Guys, I am just not ready for it to be Monday. I need another day! Save me. Make it so. Alright--I'm not ready for it, but here we are anyway, so we're soldiering on. Moving forward.
I owe you all a post about what it's like to make a career change that takes you from working all of the hours to just working business hours. It's marinating in my mind and it's going to materialize soon, but it's important context to posts like this one because I recently found myself with a great many more hours in the day. When you're used to working most of your waking moments and instead begin to work only between the hours of 8 and 5 (and only on weekdays!) it's really revolutionary to decide how you're going to fill the new space in your life. I took a new job in August that allowed me that luxury, and this blog is one of the byproducts of that. (Because it would have been really boring if I had written it at my old job. What am I up to this week? Oh, more working. Here's my desk, at all hours of the day. No one wants to read that.) Another byproduct is that I've been reading more. Reading is something I truly love to do, and I'm thrilled to be doing more of it these days. But sometimes I have a hard time choosing my next book, and I thought a post about what I've read and enjoyed lately might be useful if you find yourself in the same position. I'm not going to pretend to do any sort of in-depth book review, but here's a quick look at some books I've read lately that I would recommend.
I just finished reading When Breath Becomes Air today, and I definitely need more time to digest it, but I can wholeheartedly recommend it now. This is not a lighthearted book--it is a heavy, complex book about death, written by a neurosurgeon-neuroscientist-writer who is grappling with his own terminal cancer diagnosis. It is thought-provoking and sad and beautiful and wonderful. Read this if you want to think deeply about the big picture of life and death, and the human experience and how we relate to each other.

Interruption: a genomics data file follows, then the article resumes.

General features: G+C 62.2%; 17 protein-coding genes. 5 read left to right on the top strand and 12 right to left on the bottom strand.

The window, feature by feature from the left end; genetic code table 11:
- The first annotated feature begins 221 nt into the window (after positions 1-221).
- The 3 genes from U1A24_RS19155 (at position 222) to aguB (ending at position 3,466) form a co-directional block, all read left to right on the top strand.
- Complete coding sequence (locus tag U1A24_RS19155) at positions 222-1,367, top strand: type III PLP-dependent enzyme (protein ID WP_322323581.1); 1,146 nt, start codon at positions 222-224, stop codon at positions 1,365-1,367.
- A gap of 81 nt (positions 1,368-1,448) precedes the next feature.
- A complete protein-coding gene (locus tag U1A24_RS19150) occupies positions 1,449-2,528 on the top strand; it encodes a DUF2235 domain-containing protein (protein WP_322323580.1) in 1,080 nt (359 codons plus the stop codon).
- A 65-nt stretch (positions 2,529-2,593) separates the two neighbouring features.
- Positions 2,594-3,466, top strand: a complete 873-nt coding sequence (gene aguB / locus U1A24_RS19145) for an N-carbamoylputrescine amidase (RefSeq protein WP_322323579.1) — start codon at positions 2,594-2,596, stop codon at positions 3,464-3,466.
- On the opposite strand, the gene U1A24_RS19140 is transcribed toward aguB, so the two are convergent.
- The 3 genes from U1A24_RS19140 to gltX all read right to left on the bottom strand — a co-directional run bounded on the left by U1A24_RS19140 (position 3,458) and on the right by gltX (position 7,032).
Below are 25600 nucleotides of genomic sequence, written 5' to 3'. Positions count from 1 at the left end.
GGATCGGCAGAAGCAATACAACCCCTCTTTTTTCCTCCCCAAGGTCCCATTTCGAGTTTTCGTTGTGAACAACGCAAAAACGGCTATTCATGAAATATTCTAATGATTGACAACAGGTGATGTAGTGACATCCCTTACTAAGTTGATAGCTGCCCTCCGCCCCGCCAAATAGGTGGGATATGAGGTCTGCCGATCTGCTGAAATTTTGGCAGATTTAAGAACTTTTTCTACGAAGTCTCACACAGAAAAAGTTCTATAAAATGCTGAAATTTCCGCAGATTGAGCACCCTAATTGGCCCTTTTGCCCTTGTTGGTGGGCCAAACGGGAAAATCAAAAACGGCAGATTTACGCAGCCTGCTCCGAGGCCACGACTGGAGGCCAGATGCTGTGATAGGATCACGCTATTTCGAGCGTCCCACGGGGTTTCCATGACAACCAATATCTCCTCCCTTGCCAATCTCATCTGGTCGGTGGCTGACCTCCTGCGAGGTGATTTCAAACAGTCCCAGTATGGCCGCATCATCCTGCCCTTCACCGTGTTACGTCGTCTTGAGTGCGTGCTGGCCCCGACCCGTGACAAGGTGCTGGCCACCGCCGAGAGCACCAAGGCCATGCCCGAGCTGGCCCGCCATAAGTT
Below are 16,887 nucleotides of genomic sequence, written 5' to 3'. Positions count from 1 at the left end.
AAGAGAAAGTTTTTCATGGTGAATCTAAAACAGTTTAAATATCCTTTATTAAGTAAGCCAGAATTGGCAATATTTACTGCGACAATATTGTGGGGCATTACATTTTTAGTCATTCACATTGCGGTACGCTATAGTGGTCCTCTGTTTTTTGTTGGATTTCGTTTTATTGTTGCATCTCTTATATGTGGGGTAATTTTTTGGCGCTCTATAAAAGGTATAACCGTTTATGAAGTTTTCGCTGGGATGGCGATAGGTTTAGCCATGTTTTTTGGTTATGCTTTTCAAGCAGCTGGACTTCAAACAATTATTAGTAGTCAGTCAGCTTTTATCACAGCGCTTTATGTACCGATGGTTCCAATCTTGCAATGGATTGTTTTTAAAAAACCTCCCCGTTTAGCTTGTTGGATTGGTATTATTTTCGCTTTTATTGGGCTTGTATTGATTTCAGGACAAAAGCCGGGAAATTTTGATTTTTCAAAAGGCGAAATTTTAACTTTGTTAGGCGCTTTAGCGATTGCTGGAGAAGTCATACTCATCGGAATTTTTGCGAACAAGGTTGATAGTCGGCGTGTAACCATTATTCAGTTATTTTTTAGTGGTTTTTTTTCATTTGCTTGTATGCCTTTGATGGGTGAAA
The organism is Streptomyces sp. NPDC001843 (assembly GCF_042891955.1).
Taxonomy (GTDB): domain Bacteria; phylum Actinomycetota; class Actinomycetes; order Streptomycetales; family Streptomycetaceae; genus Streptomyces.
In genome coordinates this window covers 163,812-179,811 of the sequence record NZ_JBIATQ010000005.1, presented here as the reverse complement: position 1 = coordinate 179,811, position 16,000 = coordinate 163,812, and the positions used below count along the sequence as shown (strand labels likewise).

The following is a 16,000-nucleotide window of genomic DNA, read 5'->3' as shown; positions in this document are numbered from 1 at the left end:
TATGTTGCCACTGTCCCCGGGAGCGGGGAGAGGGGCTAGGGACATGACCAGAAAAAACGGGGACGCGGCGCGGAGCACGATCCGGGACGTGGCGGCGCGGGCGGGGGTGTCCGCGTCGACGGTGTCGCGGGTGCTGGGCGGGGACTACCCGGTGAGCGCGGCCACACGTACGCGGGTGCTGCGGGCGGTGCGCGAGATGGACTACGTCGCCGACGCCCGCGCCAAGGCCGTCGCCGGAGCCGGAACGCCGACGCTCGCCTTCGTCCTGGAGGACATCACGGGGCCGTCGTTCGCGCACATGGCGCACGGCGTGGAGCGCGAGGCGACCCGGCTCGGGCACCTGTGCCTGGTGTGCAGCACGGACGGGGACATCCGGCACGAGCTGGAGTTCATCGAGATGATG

Our Souls at Night is a completely different look at the later stages of life. It's about two elderly people who live in a small town, and whose spouses have passed away, and their choice to spend their nights together (sleeping in the same bed, because they miss companionship). It's a quick read, and an enjoyable glimpse into a time that people don't often write about or talk about--the years when children are grown, and spouses and friends have passed away.
The Hypnotist's Love Story is the last of Liane Moriarty's books that I had not read, and honestly I resisted reading it until the end because the title sounded absurd to me (I didn't want to like a book with that title). But, I really did like it. If you haven't read anything by Liane Moriarty, I highly, highly recommend her. Her story lines can be a bit chic-lit-y, but her writing is excellent and she has a superb ability to capture complex humanity in her characters. I've thought back on her characters and stories after finishing her books often, and always feel like her writing makes me consider aspects of the human experience that I hadn't connected with before. That, and I can never put her books down.
Single, Carefree, Mellow is a collection of short stories, all of which I wished had been full-blown novels because I finished each one wanting to know more. This is another one that gives you brief glimpses of people in all variety of complicated relationships and situations, this time in bite-sized pieces. It's another fairly quick read, and you could easily set it down and pick it back up again between stories if you're the type that has a hard time finishing a novel.
Happy reading! And Happy Monday! We can do this.